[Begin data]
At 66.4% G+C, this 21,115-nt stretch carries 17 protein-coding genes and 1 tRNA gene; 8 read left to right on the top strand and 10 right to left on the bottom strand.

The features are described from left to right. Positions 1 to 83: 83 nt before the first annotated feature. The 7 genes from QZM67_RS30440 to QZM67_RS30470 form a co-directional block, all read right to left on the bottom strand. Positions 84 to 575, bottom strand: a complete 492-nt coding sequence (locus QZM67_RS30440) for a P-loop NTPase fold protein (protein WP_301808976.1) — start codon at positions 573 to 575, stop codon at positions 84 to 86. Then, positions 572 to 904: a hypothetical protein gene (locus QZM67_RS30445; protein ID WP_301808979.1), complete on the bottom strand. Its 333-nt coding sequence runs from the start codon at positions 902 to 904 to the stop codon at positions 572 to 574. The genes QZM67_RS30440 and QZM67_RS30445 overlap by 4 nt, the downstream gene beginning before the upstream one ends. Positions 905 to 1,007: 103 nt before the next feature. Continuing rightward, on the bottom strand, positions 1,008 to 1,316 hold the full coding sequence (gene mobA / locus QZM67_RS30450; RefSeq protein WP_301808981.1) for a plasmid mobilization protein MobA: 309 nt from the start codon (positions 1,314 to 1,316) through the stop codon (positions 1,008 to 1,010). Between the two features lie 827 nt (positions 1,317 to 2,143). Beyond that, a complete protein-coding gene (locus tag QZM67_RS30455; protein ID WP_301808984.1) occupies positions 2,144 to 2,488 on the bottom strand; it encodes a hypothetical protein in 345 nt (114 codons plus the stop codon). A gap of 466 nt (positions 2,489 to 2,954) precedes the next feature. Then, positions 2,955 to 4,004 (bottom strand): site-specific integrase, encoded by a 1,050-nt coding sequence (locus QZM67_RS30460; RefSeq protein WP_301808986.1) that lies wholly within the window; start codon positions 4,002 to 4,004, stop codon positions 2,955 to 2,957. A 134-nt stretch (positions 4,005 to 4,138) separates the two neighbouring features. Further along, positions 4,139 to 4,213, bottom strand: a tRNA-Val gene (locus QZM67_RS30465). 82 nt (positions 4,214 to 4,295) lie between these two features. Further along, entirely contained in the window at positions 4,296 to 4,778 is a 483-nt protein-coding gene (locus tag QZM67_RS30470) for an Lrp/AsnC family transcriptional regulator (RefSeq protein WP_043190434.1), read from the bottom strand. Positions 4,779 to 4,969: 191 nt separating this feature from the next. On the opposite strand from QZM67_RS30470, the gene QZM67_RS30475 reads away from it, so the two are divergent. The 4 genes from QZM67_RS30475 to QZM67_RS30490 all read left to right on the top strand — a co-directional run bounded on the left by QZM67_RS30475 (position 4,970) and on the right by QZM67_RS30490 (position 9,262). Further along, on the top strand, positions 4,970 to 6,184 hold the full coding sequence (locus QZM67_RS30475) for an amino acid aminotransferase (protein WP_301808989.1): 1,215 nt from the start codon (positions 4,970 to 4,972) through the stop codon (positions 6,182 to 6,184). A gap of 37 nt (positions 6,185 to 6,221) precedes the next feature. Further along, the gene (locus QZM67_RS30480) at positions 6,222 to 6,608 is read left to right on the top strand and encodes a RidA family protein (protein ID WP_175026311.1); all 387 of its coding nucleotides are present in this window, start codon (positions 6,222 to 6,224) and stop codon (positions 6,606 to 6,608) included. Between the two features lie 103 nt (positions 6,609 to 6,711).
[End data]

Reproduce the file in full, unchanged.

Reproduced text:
At 66.4% G+C, this 21,115-nt stretch carries 17 protein-coding genes and 1 tRNA gene; 8 read left to right on the top strand and 10 right to left on the bottom strand.

The features are described from left to right. Positions 1 to 83: 83 nt before the first annotated feature. The 7 genes from QZM67_RS30440 to QZM67_RS30470 form a co-directional block, all read right to left on the bottom strand. Positions 84 to 575, bottom strand: a complete 492-nt coding sequence (locus QZM67_RS30440) for a P-loop NTPase fold protein (protein WP_301808976.1) — start codon at positions 573 to 575, stop codon at positions 84 to 86. Then, positions 572 to 904: a hypothetical protein gene (locus QZM67_RS30445; protein ID WP_301808979.1), complete on the bottom strand. Its 333-nt coding sequence runs from the start codon at positions 902 to 904 to the stop codon at positions 572 to 574. The genes QZM67_RS30440 and QZM67_RS30445 overlap by 4 nt, the downstream gene beginning before the upstream one ends. Positions 905 to 1,007: 103 nt before the next feature. Continuing rightward, on the bottom strand, positions 1,008 to 1,316 hold the full coding sequence (gene mobA / locus QZM67_RS30450; RefSeq protein WP_301808981.1) for a plasmid mobilization protein MobA: 309 nt from the start codon (positions 1,314 to 1,316) through the stop codon (positions 1,008 to 1,010). Between the two features lie 827 nt (positions 1,317 to 2,143). Beyond that, a complete protein-coding gene (locus tag QZM67_RS30455; protein ID WP_301808984.1) occupies positions 2,144 to 2,488 on the bottom strand; it encodes a hypothetical protein in 345 nt (114 codons plus the stop codon). A gap of 466 nt (positions 2,489 to 2,954) precedes the next feature. Then, positions 2,955 to 4,004 (bottom strand): site-specific integrase, encoded by a 1,050-nt coding sequence (locus QZM67_RS30460; RefSeq protein WP_301808986.1) that lies wholly within the window; start codon positions 4,002 to 4,004, stop codon positions 2,955 to 2,957. A 134-nt stretch (positions 4,005 to 4,138) separates the two neighbouring features. Further along, positions 4,139 to 4,213, bottom strand: a tRNA-Val gene (locus QZM67_RS30465). 82 nt (positions 4,214 to 4,295) lie between these two features. Further along, entirely contained in the window at positions 4,296 to 4,778 is a 483-nt protein-coding gene (locus tag QZM67_RS30470) for an Lrp/AsnC family transcriptional regulator (RefSeq protein WP_043190434.1), read from the bottom strand. Positions 4,779 to 4,969: 191 nt separating this feature from the next. On the opposite strand from QZM67_RS30470, the gene QZM67_RS30475 reads away from it, so the two are divergent. The 4 genes from QZM67_RS30475 to QZM67_RS30490 all read left to right on the top strand — a co-directional run bounded on the left by QZM67_RS30475 (position 4,970) and on the right by QZM67_RS30490 (position 9,262). Further along, on the top strand, positions 4,970 to 6,184 hold the full coding sequence (locus QZM67_RS30475) for an amino acid aminotransferase (protein WP_301808989.1): 1,215 nt from the start codon (positions 4,970 to 4,972) through the stop codon (positions 6,182 to 6,184). A gap of 37 nt (positions 6,185 to 6,221) precedes the next feature. Further along, the gene (locus QZM67_RS30480) at positions 6,222 to 6,608 is read left to right on the top strand and encodes a RidA family protein (protein ID WP_175026311.1); all 387 of its coding nucleotides are present in this window, start codon (positions 6,222 to 6,224) and stop codon (positions 6,606 to 6,608) included. Between the two features lie 103 nt (positions 6,609 to 6,711).